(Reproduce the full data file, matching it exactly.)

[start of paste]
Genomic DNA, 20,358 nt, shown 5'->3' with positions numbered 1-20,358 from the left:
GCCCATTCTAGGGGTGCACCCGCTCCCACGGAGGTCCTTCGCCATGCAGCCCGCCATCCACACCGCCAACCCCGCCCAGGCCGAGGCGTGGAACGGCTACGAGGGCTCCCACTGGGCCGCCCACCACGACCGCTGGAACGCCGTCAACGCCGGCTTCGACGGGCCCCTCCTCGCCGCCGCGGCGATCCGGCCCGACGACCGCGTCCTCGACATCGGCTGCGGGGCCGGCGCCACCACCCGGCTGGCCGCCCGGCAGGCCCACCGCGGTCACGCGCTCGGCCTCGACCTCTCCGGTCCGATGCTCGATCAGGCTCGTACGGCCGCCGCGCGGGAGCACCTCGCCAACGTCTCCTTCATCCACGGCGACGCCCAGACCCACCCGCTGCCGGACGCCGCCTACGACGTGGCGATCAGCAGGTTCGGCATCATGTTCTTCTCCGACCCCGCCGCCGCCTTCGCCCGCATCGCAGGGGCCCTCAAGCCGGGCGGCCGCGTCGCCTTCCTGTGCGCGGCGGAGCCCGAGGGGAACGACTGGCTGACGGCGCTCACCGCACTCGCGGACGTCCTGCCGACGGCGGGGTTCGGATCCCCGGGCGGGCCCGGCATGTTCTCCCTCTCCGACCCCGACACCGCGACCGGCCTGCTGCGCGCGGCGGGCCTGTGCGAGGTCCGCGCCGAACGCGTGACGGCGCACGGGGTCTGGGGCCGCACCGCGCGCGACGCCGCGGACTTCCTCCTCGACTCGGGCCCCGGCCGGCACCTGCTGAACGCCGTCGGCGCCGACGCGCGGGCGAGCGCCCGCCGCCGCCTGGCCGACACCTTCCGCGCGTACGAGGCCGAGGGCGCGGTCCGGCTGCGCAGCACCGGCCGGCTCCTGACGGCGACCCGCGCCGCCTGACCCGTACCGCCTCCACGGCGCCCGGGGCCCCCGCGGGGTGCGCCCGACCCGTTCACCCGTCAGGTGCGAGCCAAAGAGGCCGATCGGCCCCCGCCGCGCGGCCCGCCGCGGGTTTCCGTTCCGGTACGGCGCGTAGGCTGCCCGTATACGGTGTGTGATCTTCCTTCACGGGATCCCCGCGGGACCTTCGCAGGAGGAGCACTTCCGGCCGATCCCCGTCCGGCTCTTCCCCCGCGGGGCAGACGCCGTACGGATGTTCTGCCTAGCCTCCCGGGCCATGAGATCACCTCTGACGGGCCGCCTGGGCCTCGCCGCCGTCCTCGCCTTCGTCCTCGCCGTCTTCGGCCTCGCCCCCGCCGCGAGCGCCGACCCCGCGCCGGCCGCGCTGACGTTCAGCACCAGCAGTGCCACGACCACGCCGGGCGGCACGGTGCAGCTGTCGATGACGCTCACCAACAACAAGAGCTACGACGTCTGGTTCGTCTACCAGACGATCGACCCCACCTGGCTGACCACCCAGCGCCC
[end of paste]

Genomic DNA, 20,358 nt, shown 5'->3' with positions numbered 1-20,358 from the left:
GCCCATTCTAGGGGTGCACCCGCTCCCACGGAGGTCCTTCGCCATGCAGCCCGCCATCCACACCGCCAACCCCGCCCAGGCCGAGGCGTGGAACGGCTACGAGGGCTCCCACTGGGCCGCCCACCACGACCGCTGGAACGCCGTCAACGCCGGCTTCGACGGGCCCCTCCTCGCCGCCGCGGCGATCCGGCCCGACGACCGCGTCCTCGACATCGGCTGCGGGGCCGGCGCCACCACCCGGCTGGCCGCCCGGCAGGCCCACCGCGGTCACGCGCTCGGCCTCGACCTCTCCGGTCCGATGCTCGATCAGGCTCGTACGGCCGCCGCGCGGGAGCACCTCGCCAACGTCTCCTTCATCCACGGCGACGCCCAGACCCACCCGCTGCCGGACGCCGCCTACGACGTGGCGATCAGCAGGTTCGGCATCATGTTCTTCTCCGACCCCGCCGCCGCCTTCGCCCGCATCGCAGGGGCCCTCAAGCCGGGCGGCCGCGTCGCCTTCCTGTGCGCGGCGGAGCCCGAGGGGAACGACTGGCTGACGGCGCTCACCGCACTCGCGGACGTCCTGCCGACGGCGGGGTTCGGATCCCCGGGCGGGCCCGGCATGTTCTCCCTCTCCGACCCCGACACCGCGACCGGCCTGCTGCGCGCGGCGGGCCTGTGCGAGGTCCGCGCCGAACGCGTGACGGCGCACGGGGTCTGGGGCCGCACCGCGCGCGACGCCGCGGACTTCCTCCTCGACTCGGGCCCCGGCCGGCACCTGCTGAACGCCGTCGGCGCCGACGCGCGGGCGAGCGCCCGCCGCCGCCTGGCCGACACCTTCCGCGCGTACGAGGCCGAGGGCGCGGTCCGGCTGCGCAGCACCGGCCGGCTCCTGACGGCGACCCGCGCCGCCTGACCCGTACCGCCTCCACGGCGCCCGGGGCCCCCGCGGGGTGCGCCCGACCCGTTCACCCGTCAGGTGCGAGCCAAAGAGGCCGATCGGCCCCCGCCGCGCGGCCCGCCGCGGGTTTCCGTTCCGGTACGGCGCGTAGGCTGCCCGTATACGGTGTGTGATCTTCCTTCACGGGATCCCCGCGGGACCTTCGCAGGAGGAGCACTTCCGGCCGATCCCCGTCCGGCTCTTCCCCCGCGGGGCAGACGCCGTACGGATGTTCTGCCTAGCCTCCCGGGCCATGAGATCACCTCTGACGGGCCGCCTGGGCCTCGCCGCCGTCCTCGCCTTCGTCCTCGCCGTCTTCGGCCTCGCCCCCGCCGCGAGCGCCGACCCCGCGCCGGCCGCGCTGACGTTCAGCACCAGCAGTGCCACGACCACGCCGGGCGGCACGGTGCAGCTGTCGATGACGCTCACCAACAACAAGAGCTACGACGTCTGGTTCGTCTACCAGACGATCGACCCCACCTGGCTGACCACCCAGCGCCC